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JuiceboxV2 Protocol

· 11 min read
Jango

Current state of things​

First thing's first: a huge thank you to everyone who has played with the first version of the Juicebox protocol over the past month. You've taken a leap of faith on a very experimental and untested set of contracts and user experiences with the hopes that it would help you smoothly realize your vision. The protocol has helped a number of projects bootstrap their treasury and community, and these communities have in turn helped Juicebox root into the fertile soil that is the Ethereum social layer.

I've been observing how each project has been interacting with the protocol. I've been a part of exciting discussions where JB was a total enabler of ideas and creativity, and also ones where I've unfortunately had to be the bearer of bad news that the protocol doesn't support the wild thought being proposed. I've seen people spin up projects and raise hundreds of ETH in hours, and seen people give up on the first screen because the "button" they were trying to click wasn't actually a button. After only a few weeks of action I have a sense of what's working, and I've got a laundry list of what could be better.

The goal is to steadily improve things over time. At the base contract layer however, progress must made in big leaps initially with the goal of eventually reaching a steady state as innovation moves to subsequent application layers. JuiceboxV2 is the first big leap. Its goal is simple: to enable more creativity, and remove all points of friction.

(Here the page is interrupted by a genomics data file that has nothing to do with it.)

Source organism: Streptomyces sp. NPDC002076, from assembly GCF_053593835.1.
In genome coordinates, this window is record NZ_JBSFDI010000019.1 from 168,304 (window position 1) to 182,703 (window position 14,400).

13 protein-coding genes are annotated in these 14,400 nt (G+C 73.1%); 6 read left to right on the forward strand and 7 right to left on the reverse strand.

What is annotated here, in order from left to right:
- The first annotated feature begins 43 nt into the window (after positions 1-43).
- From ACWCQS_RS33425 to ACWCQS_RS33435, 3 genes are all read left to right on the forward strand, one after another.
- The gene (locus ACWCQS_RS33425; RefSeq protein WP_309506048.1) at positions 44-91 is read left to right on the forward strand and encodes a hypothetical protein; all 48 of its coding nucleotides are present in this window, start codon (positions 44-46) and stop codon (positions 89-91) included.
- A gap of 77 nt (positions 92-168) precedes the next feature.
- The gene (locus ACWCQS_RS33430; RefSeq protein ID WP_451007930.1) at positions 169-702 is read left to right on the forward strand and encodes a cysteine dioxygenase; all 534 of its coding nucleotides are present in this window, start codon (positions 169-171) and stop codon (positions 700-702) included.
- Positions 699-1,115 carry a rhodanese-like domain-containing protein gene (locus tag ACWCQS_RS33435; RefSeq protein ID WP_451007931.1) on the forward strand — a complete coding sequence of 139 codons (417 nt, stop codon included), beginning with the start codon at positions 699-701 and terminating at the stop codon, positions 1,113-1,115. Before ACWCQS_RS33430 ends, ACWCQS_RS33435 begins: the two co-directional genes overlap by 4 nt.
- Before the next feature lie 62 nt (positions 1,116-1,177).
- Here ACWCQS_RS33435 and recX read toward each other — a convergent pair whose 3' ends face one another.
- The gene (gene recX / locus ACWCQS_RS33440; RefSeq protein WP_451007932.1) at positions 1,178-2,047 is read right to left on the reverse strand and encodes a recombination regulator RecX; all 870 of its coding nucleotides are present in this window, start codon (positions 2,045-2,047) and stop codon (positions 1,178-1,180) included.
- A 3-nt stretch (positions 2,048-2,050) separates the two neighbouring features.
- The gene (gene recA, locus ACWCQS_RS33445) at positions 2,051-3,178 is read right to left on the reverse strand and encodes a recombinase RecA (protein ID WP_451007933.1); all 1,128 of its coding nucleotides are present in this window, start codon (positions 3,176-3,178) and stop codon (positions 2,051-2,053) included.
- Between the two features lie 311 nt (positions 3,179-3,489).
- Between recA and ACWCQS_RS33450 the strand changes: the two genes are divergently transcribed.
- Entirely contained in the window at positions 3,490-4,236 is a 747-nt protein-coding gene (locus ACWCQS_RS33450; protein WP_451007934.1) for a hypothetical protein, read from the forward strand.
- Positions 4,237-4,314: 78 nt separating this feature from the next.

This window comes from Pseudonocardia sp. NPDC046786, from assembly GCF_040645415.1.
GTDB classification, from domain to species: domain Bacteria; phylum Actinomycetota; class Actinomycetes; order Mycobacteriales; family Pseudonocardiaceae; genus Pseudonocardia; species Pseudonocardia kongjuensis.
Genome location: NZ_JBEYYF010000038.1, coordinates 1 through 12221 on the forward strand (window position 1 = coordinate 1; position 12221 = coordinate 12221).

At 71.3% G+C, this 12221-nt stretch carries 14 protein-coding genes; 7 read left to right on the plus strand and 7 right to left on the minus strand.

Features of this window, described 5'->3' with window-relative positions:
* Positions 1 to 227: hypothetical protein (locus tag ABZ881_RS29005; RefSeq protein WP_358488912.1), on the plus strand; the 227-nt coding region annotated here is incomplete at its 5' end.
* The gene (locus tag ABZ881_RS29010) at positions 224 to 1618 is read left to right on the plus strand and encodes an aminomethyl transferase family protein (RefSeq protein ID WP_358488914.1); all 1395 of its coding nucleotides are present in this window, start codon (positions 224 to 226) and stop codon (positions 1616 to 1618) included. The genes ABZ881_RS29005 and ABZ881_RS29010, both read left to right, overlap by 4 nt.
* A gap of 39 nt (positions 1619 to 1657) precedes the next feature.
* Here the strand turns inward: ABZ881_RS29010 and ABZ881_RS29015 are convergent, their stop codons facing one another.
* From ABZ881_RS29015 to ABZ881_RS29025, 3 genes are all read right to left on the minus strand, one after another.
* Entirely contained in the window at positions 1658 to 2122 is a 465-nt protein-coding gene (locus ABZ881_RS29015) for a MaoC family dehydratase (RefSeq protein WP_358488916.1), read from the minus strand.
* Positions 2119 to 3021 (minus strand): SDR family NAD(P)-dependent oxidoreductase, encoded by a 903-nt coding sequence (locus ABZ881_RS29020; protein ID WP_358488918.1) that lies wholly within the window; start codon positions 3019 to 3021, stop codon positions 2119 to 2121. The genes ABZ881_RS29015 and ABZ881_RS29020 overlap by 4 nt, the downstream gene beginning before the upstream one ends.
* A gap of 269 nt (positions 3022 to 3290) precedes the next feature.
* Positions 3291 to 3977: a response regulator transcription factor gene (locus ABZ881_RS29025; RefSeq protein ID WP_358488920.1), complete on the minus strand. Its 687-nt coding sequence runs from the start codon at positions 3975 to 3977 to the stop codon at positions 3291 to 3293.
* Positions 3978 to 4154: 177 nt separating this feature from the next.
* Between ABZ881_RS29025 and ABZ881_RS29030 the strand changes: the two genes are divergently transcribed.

JuiceboxV1 was designed with the assumption that communities and project owners have adverse incentives. By using Juicebox, a project owner was committing to particular constraints so that their community could confidently embrace the finances of the game being proposed. Project owners could not mint or burn tokens at will, project owners could not dictate how many tokens were minted per ETH contributed, project owners could not limit who participated in a crowdfund, and project owners did not have a pause button.

Turns out this was a bad assumption to roll with at the base protocol layer. If a community and its owners are one and the same, flexibility is a requirement for total creative expression. It turns out that communities almost always crave a custom treasury strategy that fits their ethos and proposes a game that differentiates them from others.

Projects don't usually have the engineering resources to build, test, and verify such solutions though. This has been a core value Juicebox has provided for people, along with a simple and powerful UI for community members to join in through and follow along with. So far, the frictions that Juicebox removes has justified the treasury strategy constraints that it introduces.

Let's see if we can now do even better.

Proposed changes​

Bring your own mint/burn strategy​

You'll now be able to bring your own contracts that outline the game you want to propose to your community. You'll be able to plug and play with already-written strategies, or write your own custom one that fulfills your wildest ideas.

Writing a strategy can be simple, or as complex as you want. All that is required is providing a contract that adheres to the IFundingCycleDataSource interface. You'll be able to provide a strategy that decides what happens when someone makes a payment to your project, as well as one for when someone redeems their treasury tokens.

Here's how writing a strategy around a payment works:

You can add a data source contract as a parameter to a funding cycle. Your data source must provide a function that implements the following function specification.

function payData(
address _payer,
uint256 _amount,
uint256 _baseWeight,
uint256 _reservedRate,
address _beneficiary,
string calldata _memo
)
external
returns (
uint256 weight,
string calldata memo,
IPayDelegate delegate
);

The function receives a handful of parameters from the Juicebox protocol, and is expected to return a handful of parameters back.

Inputs:

  • _payer is the address that issued the ETH payment.